As I write this, the latest news is that BP's "top kill" tactic seems to have stopped the Gulf of Mexico oil leak, at least temporarily. One can only hope that there are no more serious mishaps, and that the total volume of oil spilled stops growing.
If that's true, then public attention will shift to the question of blame and, whether or not that is ever resolved, later to onshore remediation. What's very likely never to get the notice it warrants is the huge damage done to the marine ecosystem, most of which is taking place off shore and below the surface. No dramatic pictures, so no continuing attention.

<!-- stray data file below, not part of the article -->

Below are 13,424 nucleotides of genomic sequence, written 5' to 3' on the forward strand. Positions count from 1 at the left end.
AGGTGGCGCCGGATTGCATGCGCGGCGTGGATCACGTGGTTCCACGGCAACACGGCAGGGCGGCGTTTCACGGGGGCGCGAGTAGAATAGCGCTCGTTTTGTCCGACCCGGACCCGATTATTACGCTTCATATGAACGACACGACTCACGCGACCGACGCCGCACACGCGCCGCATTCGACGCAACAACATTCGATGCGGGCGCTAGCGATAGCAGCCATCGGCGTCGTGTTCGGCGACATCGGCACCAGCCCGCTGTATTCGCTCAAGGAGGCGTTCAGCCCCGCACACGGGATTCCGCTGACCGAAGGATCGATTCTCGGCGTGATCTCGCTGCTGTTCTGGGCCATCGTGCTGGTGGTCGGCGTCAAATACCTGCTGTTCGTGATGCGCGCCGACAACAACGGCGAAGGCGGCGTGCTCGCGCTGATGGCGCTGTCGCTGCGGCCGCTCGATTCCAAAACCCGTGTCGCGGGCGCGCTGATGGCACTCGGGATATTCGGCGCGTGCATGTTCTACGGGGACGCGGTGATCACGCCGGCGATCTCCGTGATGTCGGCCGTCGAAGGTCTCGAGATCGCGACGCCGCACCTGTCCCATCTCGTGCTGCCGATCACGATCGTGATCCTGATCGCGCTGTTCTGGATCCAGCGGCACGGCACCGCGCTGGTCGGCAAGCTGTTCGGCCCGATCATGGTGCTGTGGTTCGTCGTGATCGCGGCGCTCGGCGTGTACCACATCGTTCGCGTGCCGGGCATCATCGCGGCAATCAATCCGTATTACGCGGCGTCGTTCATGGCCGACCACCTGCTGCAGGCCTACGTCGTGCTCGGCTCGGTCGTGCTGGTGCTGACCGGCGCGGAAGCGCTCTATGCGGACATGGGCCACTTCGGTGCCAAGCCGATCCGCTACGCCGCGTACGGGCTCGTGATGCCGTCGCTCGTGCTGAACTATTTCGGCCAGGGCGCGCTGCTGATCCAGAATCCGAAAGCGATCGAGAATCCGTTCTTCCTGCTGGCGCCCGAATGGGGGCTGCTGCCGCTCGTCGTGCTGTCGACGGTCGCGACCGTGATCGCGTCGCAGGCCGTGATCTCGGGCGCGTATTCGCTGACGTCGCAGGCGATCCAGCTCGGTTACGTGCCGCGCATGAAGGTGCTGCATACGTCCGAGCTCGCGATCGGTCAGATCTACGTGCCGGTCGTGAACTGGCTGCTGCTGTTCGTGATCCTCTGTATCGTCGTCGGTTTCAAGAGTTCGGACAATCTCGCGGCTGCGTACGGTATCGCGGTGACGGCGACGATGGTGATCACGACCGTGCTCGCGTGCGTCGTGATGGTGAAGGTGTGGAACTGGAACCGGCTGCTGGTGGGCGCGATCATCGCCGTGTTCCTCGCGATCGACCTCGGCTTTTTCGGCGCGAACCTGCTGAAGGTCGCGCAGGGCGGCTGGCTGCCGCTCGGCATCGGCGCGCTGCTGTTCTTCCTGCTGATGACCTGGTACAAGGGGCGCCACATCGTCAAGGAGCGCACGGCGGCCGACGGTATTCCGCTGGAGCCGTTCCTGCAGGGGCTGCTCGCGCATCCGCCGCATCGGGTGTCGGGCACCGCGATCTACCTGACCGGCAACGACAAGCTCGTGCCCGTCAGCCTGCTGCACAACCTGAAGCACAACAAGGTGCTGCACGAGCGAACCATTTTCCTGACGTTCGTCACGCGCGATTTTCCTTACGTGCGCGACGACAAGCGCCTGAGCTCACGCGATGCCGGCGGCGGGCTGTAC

And the US government is unlikely to hold BP responsible for the full extent of the damage. Accountability is for public housing residents, schools and NGOs, not for international corporations. Corporate people get virtually all the privileges of human people, but no matter how egregious their actions never get incarcerated/suspended much less executed/liquidated. At worst, their public subsidies are cosmetically trimmed and their pet "regulators" get reorganized.
Somehow, it feels like there ought to be a teachable moment in all of this. (Anybody know a teacher?)